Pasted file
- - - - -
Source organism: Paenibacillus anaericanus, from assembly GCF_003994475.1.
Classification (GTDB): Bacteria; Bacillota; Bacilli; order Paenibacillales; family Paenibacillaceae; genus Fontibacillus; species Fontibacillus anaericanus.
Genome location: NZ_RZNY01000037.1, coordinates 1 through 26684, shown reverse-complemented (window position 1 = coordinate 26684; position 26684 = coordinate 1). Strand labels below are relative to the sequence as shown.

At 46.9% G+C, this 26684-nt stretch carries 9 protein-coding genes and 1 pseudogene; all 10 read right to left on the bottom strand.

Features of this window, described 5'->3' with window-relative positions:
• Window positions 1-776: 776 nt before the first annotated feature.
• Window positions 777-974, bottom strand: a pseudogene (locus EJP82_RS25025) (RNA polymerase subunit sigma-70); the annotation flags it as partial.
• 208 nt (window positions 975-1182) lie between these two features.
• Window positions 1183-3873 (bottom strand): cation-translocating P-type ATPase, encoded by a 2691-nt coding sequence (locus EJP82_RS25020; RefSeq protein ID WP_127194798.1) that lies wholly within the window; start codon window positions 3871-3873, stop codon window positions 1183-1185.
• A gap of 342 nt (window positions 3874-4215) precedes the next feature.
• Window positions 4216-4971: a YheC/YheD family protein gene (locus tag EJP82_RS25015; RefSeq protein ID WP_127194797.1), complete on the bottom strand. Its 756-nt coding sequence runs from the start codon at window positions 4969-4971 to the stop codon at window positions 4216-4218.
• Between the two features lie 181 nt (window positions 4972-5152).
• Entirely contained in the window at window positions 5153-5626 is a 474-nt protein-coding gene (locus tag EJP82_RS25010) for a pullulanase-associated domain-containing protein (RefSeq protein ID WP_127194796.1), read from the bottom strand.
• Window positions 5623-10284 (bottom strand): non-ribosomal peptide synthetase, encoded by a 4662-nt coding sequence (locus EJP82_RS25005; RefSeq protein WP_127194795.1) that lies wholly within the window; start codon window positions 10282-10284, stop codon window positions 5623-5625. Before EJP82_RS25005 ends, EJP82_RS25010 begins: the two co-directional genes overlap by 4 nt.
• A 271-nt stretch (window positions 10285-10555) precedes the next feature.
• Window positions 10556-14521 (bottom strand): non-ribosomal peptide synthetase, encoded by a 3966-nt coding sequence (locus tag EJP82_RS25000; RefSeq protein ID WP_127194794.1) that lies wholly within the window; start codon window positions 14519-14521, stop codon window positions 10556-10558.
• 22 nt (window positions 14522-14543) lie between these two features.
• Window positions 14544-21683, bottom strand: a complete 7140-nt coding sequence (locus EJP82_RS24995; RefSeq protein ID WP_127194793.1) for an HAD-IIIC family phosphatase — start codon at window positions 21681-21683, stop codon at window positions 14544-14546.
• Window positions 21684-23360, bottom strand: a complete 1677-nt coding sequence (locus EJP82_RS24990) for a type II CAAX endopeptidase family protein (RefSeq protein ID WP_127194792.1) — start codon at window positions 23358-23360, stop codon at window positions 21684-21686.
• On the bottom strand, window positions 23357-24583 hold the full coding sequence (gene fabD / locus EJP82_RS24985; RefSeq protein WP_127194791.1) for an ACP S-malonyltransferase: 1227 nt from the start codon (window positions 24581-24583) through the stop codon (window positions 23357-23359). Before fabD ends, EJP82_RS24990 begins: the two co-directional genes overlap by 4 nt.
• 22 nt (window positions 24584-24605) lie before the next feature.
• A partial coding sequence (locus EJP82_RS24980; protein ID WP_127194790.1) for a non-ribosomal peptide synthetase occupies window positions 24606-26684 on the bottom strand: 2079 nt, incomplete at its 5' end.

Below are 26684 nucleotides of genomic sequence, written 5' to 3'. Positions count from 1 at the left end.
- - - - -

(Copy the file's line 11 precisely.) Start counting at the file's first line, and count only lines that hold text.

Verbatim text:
• Window positions 4216-4971: a YheC/YheD family protein gene (locus tag EJP82_RS25015; RefSeq protein ID WP_127194797.1), complete on the bottom strand. Its 756-nt coding sequence runs from the start codon at window positions 4969-4971 to the stop codon at window positions 4216-4218.